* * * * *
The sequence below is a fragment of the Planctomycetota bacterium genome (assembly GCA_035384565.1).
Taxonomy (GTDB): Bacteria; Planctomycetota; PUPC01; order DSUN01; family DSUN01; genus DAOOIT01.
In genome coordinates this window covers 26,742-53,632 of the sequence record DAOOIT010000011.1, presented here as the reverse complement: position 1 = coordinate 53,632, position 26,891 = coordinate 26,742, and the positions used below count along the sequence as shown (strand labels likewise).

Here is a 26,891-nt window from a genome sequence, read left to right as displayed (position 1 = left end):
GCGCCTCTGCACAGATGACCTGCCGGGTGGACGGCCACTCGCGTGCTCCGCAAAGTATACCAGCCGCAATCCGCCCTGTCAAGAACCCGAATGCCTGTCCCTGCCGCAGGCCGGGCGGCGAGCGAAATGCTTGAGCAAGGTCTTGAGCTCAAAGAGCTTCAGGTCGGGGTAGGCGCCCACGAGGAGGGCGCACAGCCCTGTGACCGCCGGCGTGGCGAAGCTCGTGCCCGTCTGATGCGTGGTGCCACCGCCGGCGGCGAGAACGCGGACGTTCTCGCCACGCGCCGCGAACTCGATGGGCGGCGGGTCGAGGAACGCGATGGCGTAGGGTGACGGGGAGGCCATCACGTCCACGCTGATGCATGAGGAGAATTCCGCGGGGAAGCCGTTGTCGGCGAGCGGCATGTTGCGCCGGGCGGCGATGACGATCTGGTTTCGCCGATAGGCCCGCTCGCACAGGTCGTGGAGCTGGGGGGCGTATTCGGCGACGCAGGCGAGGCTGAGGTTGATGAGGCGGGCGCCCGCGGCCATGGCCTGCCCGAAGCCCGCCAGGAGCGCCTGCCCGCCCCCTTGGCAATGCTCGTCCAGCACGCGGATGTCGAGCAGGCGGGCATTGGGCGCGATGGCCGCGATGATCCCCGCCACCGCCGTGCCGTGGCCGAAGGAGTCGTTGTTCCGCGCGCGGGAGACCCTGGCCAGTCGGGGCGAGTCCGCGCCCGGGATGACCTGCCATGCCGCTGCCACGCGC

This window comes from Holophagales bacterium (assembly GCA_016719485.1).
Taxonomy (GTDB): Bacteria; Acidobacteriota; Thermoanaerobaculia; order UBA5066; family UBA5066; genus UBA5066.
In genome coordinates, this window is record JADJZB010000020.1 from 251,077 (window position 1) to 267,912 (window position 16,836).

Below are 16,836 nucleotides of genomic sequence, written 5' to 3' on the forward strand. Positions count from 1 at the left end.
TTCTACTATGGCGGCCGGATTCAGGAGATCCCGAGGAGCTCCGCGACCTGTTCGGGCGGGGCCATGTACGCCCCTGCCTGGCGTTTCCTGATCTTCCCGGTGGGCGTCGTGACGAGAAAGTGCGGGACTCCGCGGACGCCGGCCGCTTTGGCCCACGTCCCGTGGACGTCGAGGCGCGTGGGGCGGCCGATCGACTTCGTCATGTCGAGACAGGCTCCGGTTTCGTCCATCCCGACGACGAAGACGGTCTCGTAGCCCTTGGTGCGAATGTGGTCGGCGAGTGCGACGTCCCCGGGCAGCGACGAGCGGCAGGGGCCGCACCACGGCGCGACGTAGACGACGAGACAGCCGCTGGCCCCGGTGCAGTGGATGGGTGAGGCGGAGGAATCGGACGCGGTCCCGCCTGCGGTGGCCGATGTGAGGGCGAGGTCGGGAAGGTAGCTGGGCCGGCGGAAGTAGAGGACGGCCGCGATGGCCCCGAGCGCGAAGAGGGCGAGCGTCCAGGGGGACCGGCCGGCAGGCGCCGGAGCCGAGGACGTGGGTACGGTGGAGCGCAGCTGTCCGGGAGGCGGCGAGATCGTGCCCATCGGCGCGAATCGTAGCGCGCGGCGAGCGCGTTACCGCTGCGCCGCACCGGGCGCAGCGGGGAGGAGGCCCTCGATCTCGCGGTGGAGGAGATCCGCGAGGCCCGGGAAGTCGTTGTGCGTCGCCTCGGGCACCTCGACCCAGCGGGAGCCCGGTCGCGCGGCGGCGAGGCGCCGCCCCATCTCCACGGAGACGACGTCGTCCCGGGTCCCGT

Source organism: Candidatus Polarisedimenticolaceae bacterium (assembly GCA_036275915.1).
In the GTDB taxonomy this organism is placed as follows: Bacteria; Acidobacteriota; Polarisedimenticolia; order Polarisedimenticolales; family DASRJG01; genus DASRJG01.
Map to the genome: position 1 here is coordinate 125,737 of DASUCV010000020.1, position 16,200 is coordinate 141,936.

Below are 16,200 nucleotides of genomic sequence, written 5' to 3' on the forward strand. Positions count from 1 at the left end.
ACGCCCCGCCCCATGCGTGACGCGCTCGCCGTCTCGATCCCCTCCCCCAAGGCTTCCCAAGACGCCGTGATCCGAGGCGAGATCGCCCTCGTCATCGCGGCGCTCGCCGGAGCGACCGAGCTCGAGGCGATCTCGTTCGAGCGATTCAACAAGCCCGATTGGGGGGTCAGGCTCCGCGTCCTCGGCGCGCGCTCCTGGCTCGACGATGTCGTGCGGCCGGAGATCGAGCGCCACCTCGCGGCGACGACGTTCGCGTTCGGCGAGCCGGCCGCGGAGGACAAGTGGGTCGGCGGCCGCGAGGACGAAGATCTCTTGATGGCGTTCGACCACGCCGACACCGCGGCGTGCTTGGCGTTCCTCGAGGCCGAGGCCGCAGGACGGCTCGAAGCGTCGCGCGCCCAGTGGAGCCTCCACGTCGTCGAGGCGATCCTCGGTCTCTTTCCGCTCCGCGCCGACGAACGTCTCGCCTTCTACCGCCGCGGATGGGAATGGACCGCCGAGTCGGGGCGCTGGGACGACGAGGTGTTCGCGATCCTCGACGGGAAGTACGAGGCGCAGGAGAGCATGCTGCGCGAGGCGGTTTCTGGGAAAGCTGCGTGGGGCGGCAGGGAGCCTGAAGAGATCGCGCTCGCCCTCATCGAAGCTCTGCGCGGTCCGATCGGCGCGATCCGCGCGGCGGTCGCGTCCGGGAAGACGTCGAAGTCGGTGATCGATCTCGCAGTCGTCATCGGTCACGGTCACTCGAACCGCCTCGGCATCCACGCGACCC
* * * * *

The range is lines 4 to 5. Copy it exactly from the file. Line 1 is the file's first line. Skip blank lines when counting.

Here is a 26,891-nt window from a genome sequence, read left to right as displayed (position 1 = left end):
GCGCCTCTGCACAGATGACCTGCCGGGTGGACGGCCACTCGCGTGCTCCGCAAAGTATACCAGCCGCAATCCGCCCTGTCAAGAACCCGAATGCCTGTCCCTGCCGCAGGCCGGGCGGCGAGCGAAATGCTTGAGCAAGGTCTTGAGCTCAAAGAGCTTCAGGTCGGGGTAGGCGCCCACGAGGAGGGCGCACAGCCCTGTGACCGCCGGCGTGGCGAAGCTCGTGCCCGTCTGATGCGTGGTGCCACCGCCGGCGGCGAGAACGCGGACGTTCTCGCCACGCGCCGCGAACTCGATGGGCGGCGGGTCGAGGAACGCGATGGCGTAGGGTGACGGGGAGGCCATCACGTCCACGCTGATGCATGAGGAGAATTCCGCGGGGAAGCCGTTGTCGGCGAGCGGCATGTTGCGCCGGGCGGCGATGACGATCTGGTTTCGCCGATAGGCCCGCTCGCACAGGTCGTGGAGCTGGGGGGCGTATTCGGCGACGCAGGCGAGGCTGAGGTTGATGAGGCGGGCGCCCGCGGCCATGGCCTGCCCGAAGCCCGCCAGGAGCGCCTGCCCGCCCCCTTGGCAATGCTCGTCCAGCACGCGGATGTCGAGCAGGCGGGCATTGGGCGCGATGGCCGCGATGATCCCCGCCACCGCCGTGCCGTGGCCGAAGGAGTCGTTGTTCCGCGCGCGGGAGACCCTGGCCAGTCGGGGCGAGTCCGCGCCCGGGATGACCTGCCATGCCGCTGCCACGCGC